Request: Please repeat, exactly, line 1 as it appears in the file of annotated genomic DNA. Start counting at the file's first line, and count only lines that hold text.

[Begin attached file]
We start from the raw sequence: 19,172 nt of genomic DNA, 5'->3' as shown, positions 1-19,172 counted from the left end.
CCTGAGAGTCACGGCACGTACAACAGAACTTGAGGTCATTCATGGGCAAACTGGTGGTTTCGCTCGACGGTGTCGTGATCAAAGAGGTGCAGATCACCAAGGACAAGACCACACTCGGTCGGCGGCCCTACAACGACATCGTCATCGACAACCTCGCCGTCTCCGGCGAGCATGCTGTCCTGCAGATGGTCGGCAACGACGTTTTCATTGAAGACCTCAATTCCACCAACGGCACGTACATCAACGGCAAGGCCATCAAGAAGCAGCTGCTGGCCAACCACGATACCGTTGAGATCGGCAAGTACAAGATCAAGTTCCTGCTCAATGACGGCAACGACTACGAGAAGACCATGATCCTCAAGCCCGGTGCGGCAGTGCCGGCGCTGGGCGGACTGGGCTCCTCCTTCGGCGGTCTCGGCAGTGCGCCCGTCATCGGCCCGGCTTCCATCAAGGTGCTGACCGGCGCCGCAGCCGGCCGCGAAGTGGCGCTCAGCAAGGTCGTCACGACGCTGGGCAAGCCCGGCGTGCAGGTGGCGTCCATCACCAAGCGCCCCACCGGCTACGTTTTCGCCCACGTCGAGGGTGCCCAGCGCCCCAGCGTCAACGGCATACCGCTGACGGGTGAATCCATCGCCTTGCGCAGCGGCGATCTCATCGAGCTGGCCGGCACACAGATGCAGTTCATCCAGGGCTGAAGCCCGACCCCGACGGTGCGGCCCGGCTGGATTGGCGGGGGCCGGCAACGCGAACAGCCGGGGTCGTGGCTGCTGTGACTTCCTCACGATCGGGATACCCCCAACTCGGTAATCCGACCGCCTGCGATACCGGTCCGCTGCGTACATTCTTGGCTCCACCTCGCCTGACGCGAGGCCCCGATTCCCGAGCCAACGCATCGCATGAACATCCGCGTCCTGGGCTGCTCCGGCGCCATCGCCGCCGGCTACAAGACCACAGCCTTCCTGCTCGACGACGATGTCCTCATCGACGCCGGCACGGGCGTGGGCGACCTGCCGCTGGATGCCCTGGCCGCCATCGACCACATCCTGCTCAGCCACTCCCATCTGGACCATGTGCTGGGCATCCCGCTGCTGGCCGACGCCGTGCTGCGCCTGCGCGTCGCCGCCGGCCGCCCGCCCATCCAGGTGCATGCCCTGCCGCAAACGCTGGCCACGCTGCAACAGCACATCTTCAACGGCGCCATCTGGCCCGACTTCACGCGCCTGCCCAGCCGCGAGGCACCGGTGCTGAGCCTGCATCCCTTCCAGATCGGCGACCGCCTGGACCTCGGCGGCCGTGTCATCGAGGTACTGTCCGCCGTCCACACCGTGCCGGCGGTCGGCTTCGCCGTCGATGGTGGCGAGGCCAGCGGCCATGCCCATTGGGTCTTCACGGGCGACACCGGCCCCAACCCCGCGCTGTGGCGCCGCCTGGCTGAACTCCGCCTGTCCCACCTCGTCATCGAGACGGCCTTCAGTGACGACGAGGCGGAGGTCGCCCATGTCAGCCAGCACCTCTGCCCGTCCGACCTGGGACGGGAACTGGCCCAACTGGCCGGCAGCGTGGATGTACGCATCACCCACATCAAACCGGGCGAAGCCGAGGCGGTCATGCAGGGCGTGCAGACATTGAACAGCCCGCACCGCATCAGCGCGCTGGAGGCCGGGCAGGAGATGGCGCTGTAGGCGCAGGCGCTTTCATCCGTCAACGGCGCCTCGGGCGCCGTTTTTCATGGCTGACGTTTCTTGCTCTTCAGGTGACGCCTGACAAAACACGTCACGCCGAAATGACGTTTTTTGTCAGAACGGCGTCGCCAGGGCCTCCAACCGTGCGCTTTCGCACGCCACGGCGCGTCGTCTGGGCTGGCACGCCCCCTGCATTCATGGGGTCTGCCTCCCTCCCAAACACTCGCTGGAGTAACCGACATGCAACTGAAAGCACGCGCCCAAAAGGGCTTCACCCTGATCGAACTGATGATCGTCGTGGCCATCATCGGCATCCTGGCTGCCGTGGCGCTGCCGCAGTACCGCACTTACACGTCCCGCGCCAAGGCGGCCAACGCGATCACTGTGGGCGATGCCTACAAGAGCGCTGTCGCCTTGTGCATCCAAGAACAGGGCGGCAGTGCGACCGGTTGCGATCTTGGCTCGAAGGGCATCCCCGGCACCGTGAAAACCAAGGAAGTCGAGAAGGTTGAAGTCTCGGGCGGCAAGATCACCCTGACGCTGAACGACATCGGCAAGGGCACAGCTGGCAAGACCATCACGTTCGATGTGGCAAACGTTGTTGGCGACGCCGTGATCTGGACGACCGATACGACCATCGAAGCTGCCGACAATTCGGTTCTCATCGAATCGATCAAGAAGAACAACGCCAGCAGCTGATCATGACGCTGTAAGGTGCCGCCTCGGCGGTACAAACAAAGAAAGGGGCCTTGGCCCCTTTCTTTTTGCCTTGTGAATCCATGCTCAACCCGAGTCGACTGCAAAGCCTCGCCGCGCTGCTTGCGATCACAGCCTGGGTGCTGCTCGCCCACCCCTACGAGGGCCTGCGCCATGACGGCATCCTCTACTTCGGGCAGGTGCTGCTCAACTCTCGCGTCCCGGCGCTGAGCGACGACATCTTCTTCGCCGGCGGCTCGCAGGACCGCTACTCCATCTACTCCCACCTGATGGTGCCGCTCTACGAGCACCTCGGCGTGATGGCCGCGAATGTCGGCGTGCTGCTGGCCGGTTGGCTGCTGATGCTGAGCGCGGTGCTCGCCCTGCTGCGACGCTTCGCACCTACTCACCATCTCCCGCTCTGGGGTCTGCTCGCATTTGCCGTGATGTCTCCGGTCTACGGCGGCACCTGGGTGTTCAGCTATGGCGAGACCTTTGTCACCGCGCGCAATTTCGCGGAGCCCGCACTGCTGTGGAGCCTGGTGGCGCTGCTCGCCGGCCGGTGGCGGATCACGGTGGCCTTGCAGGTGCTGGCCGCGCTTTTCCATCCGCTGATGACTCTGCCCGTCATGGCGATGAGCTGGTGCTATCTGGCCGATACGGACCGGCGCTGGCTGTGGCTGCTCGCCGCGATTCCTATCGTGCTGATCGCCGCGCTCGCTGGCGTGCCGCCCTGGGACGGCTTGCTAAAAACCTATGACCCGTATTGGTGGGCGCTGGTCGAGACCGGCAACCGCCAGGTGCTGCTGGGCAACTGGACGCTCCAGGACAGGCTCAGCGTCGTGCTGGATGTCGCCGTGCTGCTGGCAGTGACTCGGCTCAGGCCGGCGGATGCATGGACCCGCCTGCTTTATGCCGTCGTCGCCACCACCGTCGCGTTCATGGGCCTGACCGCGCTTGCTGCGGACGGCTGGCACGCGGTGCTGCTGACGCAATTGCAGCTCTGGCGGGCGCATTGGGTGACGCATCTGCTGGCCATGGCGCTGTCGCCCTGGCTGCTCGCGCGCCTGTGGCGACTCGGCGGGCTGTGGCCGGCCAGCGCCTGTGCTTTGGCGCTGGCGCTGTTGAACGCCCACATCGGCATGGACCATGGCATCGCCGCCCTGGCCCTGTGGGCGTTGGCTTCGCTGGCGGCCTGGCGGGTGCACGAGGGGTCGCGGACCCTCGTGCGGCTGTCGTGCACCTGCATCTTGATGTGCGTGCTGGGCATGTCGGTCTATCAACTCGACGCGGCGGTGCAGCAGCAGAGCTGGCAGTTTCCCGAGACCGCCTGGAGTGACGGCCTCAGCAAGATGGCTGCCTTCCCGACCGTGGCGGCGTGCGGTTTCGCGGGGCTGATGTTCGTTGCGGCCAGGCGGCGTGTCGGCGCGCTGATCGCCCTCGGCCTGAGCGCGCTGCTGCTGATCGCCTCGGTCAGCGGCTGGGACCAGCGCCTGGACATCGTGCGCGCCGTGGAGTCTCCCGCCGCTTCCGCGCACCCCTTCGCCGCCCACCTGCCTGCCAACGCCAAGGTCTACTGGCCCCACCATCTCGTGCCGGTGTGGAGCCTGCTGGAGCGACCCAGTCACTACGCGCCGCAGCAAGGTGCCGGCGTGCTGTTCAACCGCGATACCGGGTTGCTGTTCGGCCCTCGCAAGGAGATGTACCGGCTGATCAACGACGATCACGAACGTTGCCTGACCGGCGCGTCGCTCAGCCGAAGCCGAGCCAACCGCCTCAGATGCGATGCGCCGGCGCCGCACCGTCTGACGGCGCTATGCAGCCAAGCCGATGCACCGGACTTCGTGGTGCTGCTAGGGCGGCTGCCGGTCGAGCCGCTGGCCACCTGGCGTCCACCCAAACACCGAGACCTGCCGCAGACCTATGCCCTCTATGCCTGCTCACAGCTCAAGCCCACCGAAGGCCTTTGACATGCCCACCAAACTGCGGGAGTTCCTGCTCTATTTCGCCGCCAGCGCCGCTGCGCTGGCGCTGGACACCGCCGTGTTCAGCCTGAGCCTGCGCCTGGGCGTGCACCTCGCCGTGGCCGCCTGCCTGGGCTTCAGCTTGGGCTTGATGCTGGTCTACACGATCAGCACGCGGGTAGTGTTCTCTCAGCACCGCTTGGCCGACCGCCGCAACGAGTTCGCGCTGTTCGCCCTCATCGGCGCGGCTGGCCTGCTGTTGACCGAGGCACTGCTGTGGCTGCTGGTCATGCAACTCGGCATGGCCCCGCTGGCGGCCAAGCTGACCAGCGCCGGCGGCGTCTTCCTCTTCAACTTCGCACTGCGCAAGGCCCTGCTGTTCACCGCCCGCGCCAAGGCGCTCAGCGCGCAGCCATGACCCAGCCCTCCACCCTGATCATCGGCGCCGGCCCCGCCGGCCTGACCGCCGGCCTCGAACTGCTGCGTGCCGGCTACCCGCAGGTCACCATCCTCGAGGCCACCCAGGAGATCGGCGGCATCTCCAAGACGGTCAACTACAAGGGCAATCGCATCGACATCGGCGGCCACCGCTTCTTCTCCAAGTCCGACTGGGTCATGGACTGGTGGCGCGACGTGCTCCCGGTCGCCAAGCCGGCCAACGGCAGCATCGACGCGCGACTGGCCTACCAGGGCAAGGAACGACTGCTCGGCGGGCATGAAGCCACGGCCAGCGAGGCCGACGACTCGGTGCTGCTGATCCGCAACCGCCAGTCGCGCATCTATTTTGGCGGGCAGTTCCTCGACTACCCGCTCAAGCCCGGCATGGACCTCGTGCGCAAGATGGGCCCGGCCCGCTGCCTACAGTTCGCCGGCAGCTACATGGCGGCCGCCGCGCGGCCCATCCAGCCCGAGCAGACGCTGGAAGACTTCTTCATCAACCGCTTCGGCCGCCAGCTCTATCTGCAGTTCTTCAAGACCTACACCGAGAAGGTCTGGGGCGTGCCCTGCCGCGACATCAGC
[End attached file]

We start from the raw sequence: 19,172 nt of genomic DNA, 5'->3' as shown, positions 1-19,172 counted from the left end.